Forty years after her departure in The Hand of Fear, Sarah Jane is back with the Fourth Doctor, in a Titan Comics mini-series that sees them tackling the classic series for the first time. Indeed, the story seems to have been taken right out of 1976 and Gaze of the Medusa shows an incredible understanding of what made the original series work so well even down to creating some iconic cliff-hangers on a shoestring budget. This five issue series is a perfect adaptation of the early Tom Baker years and is loaded with enough depth and references to the modern series to make it feel like a living story as well as reminding us why Tom Baker is still the Doctor to so many fans.
Titan Comics couldn't have picked a stronger foot for their first delve into the classic series with the Fourth Doctor an Sarah Jane especially when you consider that not even Big Finish can bring her back properly, it is the Hinchcliffe era of the show that gives you all the bang for your buck when it comes to those early Baker and Sladen years. Sarah Jane proves to be a very strong lead against the villains and holds her own just as well as the Doctor does when tackling the baddies. I guess the writers were tapping into what made her so special in The Sarah Jane Adventures.
Victorian London is also a setting that Doctor Who does very well, whether it is in The Talons of Weng-Chiang or The Crimson Horror, the dark streets have always lent themselves well to this world. Gaze of the Medusa is no different playing well with the tropes that make Victorian London so mysterious. By combining Victorian London with Greek Mythology is an interesting premise that pays off well in its interesting imagery. I you never thought that you never needed to see a ten-foot-something cyclops in a cravat and with a neatly trimmed beard, you're wrong! With the warmth of lamp-light, the book is shrouded in shadows which really helps to sell the idea that dangers are lurking around each page.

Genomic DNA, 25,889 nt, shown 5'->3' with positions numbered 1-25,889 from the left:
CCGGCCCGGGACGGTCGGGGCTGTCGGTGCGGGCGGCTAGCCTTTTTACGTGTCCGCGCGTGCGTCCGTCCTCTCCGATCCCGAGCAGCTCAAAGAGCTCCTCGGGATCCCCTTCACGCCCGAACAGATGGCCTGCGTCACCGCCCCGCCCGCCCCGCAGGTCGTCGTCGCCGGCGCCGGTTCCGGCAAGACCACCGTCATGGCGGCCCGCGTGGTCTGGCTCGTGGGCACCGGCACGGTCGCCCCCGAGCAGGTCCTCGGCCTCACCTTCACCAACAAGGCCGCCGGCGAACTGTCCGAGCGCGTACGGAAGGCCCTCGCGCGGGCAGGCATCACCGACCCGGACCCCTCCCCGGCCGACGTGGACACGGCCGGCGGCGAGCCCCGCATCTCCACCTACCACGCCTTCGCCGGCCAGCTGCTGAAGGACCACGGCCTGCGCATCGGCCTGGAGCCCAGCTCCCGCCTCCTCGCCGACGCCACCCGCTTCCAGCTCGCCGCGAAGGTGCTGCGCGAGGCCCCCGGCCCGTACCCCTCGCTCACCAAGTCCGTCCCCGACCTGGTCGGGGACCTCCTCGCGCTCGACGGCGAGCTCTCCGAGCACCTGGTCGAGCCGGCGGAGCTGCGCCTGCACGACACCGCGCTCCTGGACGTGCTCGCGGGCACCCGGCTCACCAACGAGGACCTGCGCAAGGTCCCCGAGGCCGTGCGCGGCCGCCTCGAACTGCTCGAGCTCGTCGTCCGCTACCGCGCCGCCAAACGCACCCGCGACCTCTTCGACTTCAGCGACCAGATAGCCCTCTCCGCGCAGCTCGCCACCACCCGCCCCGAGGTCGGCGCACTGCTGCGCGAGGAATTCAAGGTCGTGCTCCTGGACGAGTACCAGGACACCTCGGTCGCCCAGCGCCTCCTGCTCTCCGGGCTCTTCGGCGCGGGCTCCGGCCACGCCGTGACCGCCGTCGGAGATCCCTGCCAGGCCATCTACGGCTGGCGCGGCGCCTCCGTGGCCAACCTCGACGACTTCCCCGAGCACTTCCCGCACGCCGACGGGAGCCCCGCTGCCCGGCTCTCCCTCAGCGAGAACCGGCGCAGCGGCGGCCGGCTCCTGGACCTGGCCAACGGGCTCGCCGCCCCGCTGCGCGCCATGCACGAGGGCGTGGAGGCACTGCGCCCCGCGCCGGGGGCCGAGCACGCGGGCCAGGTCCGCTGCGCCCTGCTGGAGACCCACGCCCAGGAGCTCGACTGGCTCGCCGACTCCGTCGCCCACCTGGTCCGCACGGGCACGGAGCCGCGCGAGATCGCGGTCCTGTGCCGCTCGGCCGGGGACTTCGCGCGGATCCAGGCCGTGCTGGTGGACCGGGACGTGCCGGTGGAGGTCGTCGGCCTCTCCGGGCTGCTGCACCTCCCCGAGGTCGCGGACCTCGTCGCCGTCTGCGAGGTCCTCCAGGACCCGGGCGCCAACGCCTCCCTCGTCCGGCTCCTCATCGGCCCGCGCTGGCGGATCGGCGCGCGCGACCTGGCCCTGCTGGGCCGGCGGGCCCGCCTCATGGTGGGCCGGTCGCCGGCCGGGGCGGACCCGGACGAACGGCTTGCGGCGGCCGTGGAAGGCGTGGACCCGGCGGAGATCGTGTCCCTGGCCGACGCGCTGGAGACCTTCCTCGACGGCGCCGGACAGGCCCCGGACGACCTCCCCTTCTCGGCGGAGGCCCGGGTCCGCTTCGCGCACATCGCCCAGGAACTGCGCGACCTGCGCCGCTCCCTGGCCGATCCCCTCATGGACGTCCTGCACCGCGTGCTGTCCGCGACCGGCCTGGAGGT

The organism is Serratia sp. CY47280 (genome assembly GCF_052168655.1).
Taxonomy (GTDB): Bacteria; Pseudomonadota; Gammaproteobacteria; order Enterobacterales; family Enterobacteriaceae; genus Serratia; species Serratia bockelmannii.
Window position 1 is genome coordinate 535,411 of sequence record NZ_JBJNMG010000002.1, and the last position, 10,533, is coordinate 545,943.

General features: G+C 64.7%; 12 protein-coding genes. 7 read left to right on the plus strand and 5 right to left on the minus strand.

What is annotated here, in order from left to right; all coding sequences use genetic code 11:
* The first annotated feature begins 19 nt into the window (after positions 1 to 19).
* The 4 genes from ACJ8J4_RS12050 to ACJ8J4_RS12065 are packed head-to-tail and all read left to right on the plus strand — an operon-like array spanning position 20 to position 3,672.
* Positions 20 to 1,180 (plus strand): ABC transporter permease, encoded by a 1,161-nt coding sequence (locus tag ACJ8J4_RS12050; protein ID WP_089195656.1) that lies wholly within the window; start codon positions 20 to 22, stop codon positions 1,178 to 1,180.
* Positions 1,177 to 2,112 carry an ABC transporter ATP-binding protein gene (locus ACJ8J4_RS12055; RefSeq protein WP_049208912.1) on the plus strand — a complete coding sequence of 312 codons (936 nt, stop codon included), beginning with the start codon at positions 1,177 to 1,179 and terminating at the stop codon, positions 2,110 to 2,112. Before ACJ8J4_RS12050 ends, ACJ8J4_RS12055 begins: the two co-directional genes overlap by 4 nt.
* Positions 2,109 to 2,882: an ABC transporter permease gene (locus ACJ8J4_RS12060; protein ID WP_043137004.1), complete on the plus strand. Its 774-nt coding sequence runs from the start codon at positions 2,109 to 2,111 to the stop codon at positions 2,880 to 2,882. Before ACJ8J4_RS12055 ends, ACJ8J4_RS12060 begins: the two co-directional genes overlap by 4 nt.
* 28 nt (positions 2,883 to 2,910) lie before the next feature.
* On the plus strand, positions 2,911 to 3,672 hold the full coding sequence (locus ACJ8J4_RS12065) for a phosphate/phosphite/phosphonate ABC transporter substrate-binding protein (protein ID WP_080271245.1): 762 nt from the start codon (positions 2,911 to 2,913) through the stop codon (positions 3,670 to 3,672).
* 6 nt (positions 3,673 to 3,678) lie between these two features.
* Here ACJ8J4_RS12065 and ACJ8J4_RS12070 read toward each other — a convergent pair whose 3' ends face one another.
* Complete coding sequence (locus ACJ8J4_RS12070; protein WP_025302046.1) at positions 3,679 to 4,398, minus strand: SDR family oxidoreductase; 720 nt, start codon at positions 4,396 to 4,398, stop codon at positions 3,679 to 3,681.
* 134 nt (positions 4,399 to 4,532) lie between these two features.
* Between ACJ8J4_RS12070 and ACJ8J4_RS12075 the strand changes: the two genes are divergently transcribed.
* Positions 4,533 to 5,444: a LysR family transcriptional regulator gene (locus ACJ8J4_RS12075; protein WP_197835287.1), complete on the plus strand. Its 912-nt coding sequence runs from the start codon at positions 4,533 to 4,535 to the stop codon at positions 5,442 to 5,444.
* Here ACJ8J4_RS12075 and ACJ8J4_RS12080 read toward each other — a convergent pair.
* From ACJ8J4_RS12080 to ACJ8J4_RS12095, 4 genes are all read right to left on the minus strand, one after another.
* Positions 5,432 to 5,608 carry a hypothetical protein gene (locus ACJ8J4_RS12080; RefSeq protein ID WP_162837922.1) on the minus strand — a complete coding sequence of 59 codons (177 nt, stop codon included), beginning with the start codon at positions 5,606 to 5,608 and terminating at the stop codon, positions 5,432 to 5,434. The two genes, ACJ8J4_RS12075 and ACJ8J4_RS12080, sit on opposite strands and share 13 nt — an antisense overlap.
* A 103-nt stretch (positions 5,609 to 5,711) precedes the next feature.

I may keep on returning to the idea of how authentic this book feels but it really does. Gordon Rennie and Emma Beeby introduce the villains in the same way the producers would have done in 1976. Even the scope of the cyclops monsters' feels very 'in scope' and in many ways, this book trumps the classic series in terms of effects but manages to keep up the same level of ambition as the show had in 1976.
And the introduction of the side characters Odysseus and Athena James is entirely faithful to the way they would have been handled in 1976. With the story only just beginning, we view these characters from the side lines until they are propelled in the action. Their backstory is slowly explored through various flashbacks in these pages and it reveals a surprising amount of depth. Since this is set during the classic series of the show, we should know that these characters could just end up as cannon fodder but they are so well developed that whenever something does happen to them feels truly emotional. It reminds us what a far-cry these characters were like in the classic series compared to the modern series.
Even Tom Baker's energy seems to ooze from every inch of this book. It captures his spirit perfectly and his urge for humour and anarchy. There is even a moment where the Fourth Doctor addresses the elephant in this book and blatantly references the Weeping Angels.
Brian Williamson's artwork could progressively better as the book went on with early pages having Baker look unrealistic with his face and positions having been lifted directly from promotional images or scenes. By the time the later issues roll around, one feels Williamson had a better grasp on the character to give his own interpretation.
But this was Titan Comic's first foray into the classic era and one can forgive little missteps like this. Everyone involved managed to capture the spirit of this period and give us some really exciting cliff-hangers that make the television series and comic book series mesh perfectly. I still have some issues with how Titan pace their comics but that certainly isn't the case here, it really is stunning how well the company have produced this series. If you ever had any doubt about picking up a Fourth Doctor comic, then know that this book captures the tone of his early years and characters perfectly while reminding us why Baker absolutely owns the role...